ICE Flooding 2015 Conference, UK

The UK’s Institution of Civil Engineers (ICE) have announced the third conference in a series of events on flood risk management, “ICE Flooding 2015 – Future Proofing for Business and Communities“.

UK floods 2014

The conference takes place in London on 13 May 2015, and will bring together engineers, contractors, local authorities and Government to explore detailed case studies looking at how far the UK has come in terms of sustainable flood risk management and what is being done to ensure long-term planning to protect business, infrastructure and residents.

ICE Flooding 2015 will offer the chance to network and exchange ideas with 200 senior delegates and panelists, and an opportunity to share best practice and learn how to deliver change. The conference will also give attendees opportunities to hear about the UK Government’s position and commitment to funding flood management projects.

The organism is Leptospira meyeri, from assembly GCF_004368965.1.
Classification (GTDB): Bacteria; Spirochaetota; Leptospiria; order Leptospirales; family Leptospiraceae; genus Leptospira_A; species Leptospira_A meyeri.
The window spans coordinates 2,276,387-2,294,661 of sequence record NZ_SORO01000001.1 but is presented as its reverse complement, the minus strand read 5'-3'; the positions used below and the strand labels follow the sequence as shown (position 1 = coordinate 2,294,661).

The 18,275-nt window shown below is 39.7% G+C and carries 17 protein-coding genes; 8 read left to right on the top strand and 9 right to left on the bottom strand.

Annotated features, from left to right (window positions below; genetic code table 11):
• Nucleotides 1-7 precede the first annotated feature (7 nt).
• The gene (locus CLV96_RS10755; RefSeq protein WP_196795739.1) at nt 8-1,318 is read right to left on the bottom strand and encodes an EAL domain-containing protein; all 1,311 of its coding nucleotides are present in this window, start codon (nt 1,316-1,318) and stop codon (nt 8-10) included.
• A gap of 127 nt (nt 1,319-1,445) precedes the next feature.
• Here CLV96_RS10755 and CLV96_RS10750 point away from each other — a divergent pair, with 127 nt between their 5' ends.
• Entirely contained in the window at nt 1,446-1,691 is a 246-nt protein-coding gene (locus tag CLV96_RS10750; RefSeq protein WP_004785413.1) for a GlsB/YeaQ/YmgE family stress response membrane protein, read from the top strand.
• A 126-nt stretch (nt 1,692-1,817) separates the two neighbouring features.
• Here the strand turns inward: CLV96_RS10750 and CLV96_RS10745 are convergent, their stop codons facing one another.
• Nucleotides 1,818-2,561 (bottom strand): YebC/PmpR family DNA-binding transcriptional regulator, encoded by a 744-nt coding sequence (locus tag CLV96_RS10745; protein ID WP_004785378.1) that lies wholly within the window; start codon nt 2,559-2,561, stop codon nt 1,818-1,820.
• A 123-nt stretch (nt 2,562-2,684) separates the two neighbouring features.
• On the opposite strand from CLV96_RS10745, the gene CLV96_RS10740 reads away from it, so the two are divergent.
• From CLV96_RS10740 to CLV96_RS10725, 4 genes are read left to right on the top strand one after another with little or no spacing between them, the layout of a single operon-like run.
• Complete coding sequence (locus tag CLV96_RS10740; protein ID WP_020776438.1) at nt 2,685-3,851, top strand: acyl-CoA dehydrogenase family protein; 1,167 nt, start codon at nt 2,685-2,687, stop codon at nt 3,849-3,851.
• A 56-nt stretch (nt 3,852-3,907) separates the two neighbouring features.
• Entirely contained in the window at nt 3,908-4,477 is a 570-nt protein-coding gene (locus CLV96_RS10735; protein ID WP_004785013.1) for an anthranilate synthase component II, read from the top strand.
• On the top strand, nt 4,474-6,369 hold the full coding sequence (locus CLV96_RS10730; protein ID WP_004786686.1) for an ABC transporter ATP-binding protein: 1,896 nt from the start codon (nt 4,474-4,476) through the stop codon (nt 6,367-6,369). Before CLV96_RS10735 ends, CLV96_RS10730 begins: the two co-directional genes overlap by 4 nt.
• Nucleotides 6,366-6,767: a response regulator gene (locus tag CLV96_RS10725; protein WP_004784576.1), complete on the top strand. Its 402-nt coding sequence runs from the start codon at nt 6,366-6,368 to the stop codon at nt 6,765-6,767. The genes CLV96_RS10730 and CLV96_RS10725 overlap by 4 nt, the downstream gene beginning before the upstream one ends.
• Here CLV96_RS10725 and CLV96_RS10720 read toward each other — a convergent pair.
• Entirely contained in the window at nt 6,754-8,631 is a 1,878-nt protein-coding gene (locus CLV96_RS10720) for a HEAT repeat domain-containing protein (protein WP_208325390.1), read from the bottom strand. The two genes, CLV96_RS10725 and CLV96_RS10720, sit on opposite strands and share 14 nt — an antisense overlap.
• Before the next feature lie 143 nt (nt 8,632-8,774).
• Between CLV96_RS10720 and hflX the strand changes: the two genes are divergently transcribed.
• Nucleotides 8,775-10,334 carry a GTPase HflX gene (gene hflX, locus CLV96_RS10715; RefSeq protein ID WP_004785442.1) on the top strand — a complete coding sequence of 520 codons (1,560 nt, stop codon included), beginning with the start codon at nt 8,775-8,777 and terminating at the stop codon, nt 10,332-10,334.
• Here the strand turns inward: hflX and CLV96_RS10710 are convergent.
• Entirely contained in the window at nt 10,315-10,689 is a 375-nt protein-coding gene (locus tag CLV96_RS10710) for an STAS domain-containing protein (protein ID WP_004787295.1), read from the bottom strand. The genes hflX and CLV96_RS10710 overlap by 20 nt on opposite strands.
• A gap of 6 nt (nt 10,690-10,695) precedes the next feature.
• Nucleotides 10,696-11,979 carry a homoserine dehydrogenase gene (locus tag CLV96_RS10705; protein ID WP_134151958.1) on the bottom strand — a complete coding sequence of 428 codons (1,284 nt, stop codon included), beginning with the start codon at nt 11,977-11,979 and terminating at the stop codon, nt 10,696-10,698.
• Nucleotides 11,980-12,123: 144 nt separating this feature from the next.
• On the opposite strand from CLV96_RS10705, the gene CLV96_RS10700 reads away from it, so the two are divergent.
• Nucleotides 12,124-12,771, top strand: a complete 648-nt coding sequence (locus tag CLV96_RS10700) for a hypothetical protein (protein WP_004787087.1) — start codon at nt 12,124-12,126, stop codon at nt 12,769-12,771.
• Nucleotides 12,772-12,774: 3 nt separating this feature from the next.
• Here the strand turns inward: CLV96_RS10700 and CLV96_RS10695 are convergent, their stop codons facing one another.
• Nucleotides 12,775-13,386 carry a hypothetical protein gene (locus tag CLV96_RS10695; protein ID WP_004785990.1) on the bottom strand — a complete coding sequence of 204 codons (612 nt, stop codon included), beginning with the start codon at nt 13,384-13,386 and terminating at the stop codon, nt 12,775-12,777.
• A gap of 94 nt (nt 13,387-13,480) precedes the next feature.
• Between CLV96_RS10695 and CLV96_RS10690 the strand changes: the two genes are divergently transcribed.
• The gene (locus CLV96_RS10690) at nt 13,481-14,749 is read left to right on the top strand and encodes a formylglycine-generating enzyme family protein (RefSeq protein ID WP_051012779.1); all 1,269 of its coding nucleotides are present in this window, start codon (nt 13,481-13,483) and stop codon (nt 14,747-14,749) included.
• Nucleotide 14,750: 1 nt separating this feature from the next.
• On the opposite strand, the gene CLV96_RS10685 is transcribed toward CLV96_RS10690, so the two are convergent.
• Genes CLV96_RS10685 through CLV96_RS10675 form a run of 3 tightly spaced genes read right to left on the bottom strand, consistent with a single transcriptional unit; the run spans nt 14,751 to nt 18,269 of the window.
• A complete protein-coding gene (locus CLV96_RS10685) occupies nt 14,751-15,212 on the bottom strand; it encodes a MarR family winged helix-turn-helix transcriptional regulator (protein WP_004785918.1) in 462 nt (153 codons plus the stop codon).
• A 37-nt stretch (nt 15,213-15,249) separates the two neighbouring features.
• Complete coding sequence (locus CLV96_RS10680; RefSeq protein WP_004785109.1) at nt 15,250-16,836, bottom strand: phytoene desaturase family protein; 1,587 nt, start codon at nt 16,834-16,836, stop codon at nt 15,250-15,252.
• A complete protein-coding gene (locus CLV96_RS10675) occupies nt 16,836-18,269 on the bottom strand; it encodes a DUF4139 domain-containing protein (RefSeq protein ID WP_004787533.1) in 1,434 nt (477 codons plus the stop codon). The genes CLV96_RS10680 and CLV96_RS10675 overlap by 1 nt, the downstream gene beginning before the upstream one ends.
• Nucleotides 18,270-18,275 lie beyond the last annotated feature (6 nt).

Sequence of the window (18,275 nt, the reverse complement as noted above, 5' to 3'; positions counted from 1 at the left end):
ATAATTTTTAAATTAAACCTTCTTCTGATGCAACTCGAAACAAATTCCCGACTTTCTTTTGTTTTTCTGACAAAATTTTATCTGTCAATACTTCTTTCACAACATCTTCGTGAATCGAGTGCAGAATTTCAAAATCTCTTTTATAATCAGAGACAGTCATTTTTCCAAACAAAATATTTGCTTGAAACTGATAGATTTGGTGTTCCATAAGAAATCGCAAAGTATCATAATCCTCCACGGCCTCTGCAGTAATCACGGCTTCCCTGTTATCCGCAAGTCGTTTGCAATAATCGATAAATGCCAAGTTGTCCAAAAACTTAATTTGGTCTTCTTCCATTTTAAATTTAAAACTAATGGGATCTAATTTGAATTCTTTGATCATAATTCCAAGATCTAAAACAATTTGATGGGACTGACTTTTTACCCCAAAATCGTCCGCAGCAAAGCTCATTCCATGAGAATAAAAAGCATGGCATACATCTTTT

Programme sessions include:

Latest on strategy for flood defence from the Environment Agency
Options for building and local level flood protection
Climate change predictions and data
Avoiding future floods and droughts
Lead Local Flooding Authority (LLFA) responsibilities
Network Rail’s weather resilience and climate change adaptation plans

ICE Flooding 2015 will be expertly chaired by ICE’s President David Balmforth and Jean Venables CBE, ICE Past President. The programme also features speakers from the Environment Agency, Network Rail, UK Rainwater Management Association, Nottingham City Council and Southwark Council.

Event Details

ICE Flooding 2015 – Future Proofing for Business and Communities
Date: Wednesday 13 May 2015
Venue: Royal Garden Hotel, 2-24 Kensington High Street, London, W8 4PT

Registration and further details, see the ICE Flooding 2015 website here.

Floods in UK

It is estimated that costs of flood damage in the UK will rise steeply over the next 50 years, and increase to £27 billion per year by 2080. Around 1 in 6 properties is at risk of flooding in the UK. Power and water supply, roads and railway are also at risk of flood damage.